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Where To Buy Hungarian Wine In The Us

Hungarian Wine House is an awarded online wine trader dedicated to promoting premium quality Hungarian wines in the UK. We have been providing excellent wines to individual customers, and businesses, including wine bars, wine shops, restaurants, and different Hungarian cultural events since 2008. Our aim is to cultivate a link between the fine wine market in the UK and talented Hungarian wine makers in order to mutually benefit from the colours of Europe.

where to buy hungarian wine in the us


We are dedicated to supporting family run and talented artisan wineries of Hungary, and introduce them to passionate wine lovers in the UK. Over the years, we have developed long standing relationships with our selected wineries and built mutual understanding of our goals of raising the reputation of great quality Hungarian wines amongst UK wine fans. We work closely with our selected wine makers through blog posts, interviews, wine tasting sessions, and visits to their estates or UK wine fairs, with a view of building upon our mutual goals.

We not only aim to provide access to a premium selection of Hungarian wines online, but also to offer a platform where we can share knowledge and interesting facts about Hungarian wines as well as sharing your experiences with Hungarian wines, and visits to Hungary.

Named after the village of Tokaj, the region is made up of 28 towns scattered along rolling hills and nestled between two rivers, the Tisza and the Bodrog. The rivers create a special microclimate in the area with high levels of moisture in the air, offset by wind and abundant sunshine. This creates optimal conditions for botrytized wines.

This treasured wine often tastes like candied tangerines and apricots, cinnamon and cloves, with a sweetness somewhere between honey and nectar. Its bright acidity balances out the extreme sugar content. In Hungary, the classic Aszú pairing is foie gras, but you can drink it with creamy cheeses, lemon tarts, or simply on its own. Expect to fork over $55+ for a bottle.

Hungarian wine is probably more than you expected, with wine regions and local styles that are as alluring as they are diverse. If a wine shop were organized by flavor profile, the wines of Eger, Tokaj, Villány and Somló would all respectfully belong in different corners of the store. Yet all the wines reflect something of their shared history. The fresh wines of Eger, the golden delights of Tokaj, the lush reds of Villány, and the ashy whites of Somló: they are bold, spicy, authentic and persistent. They are under-hyped, but are begging to become the next stars of the wine world. Opening a bottle of Hungarian wine is like uncovering a great historical secret. Luckily for us, the secret is out, and the history is just beginning.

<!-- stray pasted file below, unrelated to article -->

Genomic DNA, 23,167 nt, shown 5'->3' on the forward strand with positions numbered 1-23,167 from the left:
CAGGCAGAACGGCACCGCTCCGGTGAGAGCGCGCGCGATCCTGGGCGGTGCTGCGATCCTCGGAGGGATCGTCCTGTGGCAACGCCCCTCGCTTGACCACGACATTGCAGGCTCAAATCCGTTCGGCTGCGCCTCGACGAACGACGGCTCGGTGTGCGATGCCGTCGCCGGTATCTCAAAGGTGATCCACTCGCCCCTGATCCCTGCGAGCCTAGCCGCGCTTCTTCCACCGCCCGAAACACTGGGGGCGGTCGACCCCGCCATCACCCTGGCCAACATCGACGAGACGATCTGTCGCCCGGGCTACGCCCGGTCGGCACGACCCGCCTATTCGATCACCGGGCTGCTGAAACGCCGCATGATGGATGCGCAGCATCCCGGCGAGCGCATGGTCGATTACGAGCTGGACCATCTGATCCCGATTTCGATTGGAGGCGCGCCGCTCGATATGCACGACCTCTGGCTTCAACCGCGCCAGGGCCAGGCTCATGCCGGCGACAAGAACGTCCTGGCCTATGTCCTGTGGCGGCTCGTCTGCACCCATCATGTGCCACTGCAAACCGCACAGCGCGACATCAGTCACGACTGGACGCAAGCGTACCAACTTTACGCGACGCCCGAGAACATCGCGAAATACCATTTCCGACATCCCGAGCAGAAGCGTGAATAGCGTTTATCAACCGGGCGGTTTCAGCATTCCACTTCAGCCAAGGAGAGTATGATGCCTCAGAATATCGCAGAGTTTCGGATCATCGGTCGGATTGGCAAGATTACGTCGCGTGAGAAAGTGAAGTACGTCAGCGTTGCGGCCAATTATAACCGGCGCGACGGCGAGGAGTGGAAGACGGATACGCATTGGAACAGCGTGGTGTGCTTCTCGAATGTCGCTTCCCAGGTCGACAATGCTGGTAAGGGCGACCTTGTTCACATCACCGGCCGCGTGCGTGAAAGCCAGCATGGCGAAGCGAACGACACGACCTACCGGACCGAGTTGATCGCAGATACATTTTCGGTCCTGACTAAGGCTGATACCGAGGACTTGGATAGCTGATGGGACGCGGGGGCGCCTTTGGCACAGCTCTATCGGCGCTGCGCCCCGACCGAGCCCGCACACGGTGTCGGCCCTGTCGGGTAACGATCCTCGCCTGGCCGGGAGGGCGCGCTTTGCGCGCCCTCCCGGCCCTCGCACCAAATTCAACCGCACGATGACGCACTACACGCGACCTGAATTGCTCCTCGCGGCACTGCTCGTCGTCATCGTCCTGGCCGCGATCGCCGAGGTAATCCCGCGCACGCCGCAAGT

Typically known as a blending grape for Furmint, Hárslevelű is gaining attention as a varietal wine both within and outside Tokaj. It tends to be more aromatic than Furmint, with a round texture and spicy or mineral notes.

Moreover, Kate Lasky and Tomasz Skowronski, owners of Apteka, a vegan Polish restaurant in Pittsburgh, are particularly drawn to small wineries in Central and Eastern Europe, many of which are sourced from Hungary.

The Royal Tokaji Company is a relatively recent addition to the ranks of Tokaj producers, having been founded in the Hungarian village of Mád in 1990. Acclaimed wine writer Hugh Johnson teamed up with Ben Howkins and winemaker...

Hungary is famous for both red and white wines. Here you can find excellent reds from all over Hungary. Discover Cabernets, Merlots, Pinots and Syrahs from Old World and our unique local grapes such as Kekfrankos and Zweigelt. Don't miss Bikaver (Bull's Blood) as being the most famous Hungarian red.

Hungary makes some really fascinating wines. In fact, if you take a look back in history, Hungary was once one of the most important and major wine producing regions in Europe, before phylloxera in the late 1800s and war made it nearly impossible for the wine growing tradition to continue there.

Fast forward 100 years and the wine growing tradition in Hungary is back on track and the wines of Hungary are once again being enjoyed by wine enthusiasts around the world. These are the Hungarian wines you must try, whether you can visit Hungary for a wine tasting trip or not.

These grapes have a high concentration of sugar and, therefore, after fermentation, the high levels of sugar remain. Each liter must have a minimum of 120 grams. Tokaji Aszú is often paired with lemon tarts, creamy cheeses, foie gras, or by themselves as a dessert wine. It also goes well with prawns or gnocchi for something different.

The wine regions of Szekszárd and Villány produce Cabernet Franc from the Bordeaux grape. Located in the southern part of Hungary, the soil and climate in these regions are known for producing the unique wine with blends of floral, plum, spice, blueberries, and red fruits.

Wine cellars are built underneath houses, instead of in the hillside. Kékfrankos (Blue Frankish) grapes are very dark, but the wine is a deep ruby red in color and has a unique taste, somewhere between a Zinfandel and Syrah. It has a very balanced acidity, spice, and dominant tannins.